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Marijuana and mental health


Fri, Mar 06, 2015

Editor: In the Vincentian of February 27, 2015 I read the latest opinion of Mr. Grant Connell regarding legalizing the planting of marijuana. Mr. Connell’s statements thus far have not reflected marijuana’s impact on mental health in SVG or the rest of the Caribbean. Madam Editor one has only to speak with professionals in the Mental Health system or the mothers, sisters, aunties and grandmothers of those affected, to understand the real cost of marijuana to our nation.

Understand clearly Madame Editor that in SVG, over 50 per cent of admissions to the Mental Health Center involve marijuana abuse. Many of those admitted due to marijuana abuse suffer from psychotic symptoms, schizophrenia, depression and bipolar disorder. Still others have to be re-admitted because a diagnosis, which would be otherwise stable, was made profoundly worse because of marijuana abuse.{{more}} Quite frankly Madame Editor, anyone with a family history or personal history of mental illness should stay well clear of marijuana. There are even those who having no history of a mental illness, become ill after abusing marijuana.

Madame Editor this writer wants to know why so many of people lie to each other and themselves regarding marijuana? Most Vincentians know someone whose mental health has been destroyed due to their marijuana escapades, but we still refuse to admit that these dangers are real. Many psychiatric associations have put out reports showing that up to 20 per cent of those abusing marijuana will suffer from serious mental illness that will NEVER GO AWAY!!! All of the reports agree that THE YOUNGER persons begin abusing THE GREATER THEIR RISK of developing a serious mental illness. (The link at the bottom goes in depth on risks marijuana poses to mental health.)

No one wants our young people to be unduly arrested for a few sticks of marijuana, but we also do not wish to see its availability increased given its already wide spread abuse in SVG. The concern, and I am certain you will agree, is that the use of marijuana will increase with increased availability. Given that many who enter the MH centre remain as patients for years even after discharge, this means increased public debt to supply individuals with medication. Many who become ill are unable to work in the fields for which they were trained and still others are flat out unemployable. The marijuana problem is also in our schools at tertiary, secondary and primary levels, and all of the evidence shows that marijuana use hampers education and contributes seriously to behavioral problems. Quite apart from its effects on mental health, marijuana carries the same health risks as smoking tobacco which include heart disease, cancers, strokes, lung disease, and kidney disease.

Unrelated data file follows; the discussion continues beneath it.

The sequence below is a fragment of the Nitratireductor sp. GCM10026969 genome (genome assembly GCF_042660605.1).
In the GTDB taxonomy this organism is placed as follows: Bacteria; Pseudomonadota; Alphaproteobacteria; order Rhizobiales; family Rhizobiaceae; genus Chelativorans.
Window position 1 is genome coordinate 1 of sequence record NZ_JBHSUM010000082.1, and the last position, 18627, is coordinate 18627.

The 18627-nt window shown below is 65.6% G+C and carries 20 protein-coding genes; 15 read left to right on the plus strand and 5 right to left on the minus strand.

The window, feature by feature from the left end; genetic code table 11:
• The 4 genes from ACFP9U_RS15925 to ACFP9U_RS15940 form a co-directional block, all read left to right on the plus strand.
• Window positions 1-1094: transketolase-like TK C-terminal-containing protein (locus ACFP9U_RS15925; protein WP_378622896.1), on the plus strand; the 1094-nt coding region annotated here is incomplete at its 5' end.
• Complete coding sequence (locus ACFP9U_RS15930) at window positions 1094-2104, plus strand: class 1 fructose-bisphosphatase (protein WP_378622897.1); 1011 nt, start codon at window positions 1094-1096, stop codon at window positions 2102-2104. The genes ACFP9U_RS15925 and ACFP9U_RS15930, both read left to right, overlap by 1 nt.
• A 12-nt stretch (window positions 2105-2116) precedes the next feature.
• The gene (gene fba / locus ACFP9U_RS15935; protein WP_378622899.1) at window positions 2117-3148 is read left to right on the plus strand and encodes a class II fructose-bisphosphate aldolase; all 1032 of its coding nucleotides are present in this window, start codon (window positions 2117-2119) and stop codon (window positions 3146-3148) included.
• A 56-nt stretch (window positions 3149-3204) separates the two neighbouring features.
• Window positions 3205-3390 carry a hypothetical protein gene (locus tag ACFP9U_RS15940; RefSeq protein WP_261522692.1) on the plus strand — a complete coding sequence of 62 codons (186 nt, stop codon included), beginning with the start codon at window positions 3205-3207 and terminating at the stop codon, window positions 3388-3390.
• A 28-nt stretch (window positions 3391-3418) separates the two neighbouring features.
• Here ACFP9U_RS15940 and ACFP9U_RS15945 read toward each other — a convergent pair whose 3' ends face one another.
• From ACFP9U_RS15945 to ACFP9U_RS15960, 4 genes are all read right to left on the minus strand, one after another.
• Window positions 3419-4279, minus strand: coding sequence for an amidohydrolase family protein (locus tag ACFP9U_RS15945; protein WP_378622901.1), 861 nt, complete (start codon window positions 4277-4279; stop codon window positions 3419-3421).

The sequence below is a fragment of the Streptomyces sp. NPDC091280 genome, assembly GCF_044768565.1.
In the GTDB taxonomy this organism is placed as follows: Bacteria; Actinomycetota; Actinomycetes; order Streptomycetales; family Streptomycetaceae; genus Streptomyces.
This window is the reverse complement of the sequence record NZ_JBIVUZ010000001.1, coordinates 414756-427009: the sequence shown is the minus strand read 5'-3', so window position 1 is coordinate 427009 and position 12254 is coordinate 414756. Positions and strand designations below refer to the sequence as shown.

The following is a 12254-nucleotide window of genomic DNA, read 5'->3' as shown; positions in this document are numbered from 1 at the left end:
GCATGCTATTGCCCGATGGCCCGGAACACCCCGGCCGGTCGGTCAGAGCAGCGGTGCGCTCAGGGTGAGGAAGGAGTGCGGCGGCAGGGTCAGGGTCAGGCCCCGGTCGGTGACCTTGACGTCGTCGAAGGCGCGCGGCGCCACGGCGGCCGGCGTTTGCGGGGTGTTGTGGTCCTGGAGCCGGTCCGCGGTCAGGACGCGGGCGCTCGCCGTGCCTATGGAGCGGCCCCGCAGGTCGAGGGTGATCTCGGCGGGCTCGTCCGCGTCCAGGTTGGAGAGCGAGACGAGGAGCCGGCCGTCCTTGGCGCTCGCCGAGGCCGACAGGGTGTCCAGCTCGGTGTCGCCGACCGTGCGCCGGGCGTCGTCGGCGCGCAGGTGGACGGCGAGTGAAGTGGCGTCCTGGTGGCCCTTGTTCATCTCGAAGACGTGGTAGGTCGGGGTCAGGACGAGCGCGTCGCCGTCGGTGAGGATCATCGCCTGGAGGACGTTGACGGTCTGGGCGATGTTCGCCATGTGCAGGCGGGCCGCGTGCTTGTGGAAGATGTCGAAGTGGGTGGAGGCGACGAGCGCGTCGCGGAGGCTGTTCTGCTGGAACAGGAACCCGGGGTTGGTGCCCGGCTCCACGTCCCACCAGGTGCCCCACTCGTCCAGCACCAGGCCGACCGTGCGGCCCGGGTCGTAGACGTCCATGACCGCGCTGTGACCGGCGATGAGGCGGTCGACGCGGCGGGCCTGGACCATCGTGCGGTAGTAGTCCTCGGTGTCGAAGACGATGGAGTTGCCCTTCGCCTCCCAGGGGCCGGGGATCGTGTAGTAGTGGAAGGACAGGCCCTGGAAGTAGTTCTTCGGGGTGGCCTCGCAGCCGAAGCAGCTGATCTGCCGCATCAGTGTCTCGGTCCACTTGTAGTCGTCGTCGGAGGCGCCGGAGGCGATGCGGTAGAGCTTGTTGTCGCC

Madame Editor the issues surrounding marijuana use and abuse require much greater study and public awareness so that suitable policies, programmes, facilities and expenditure can be made before increasing its availability. A multi-disciplinary approach to this issue must be taken. Lastly, but not least, the WIDE SPREAD DELUSION that marijuana is not harmful must be actively combated by parents, teachers, preachers, health care providers, politicians and those with political aspirations.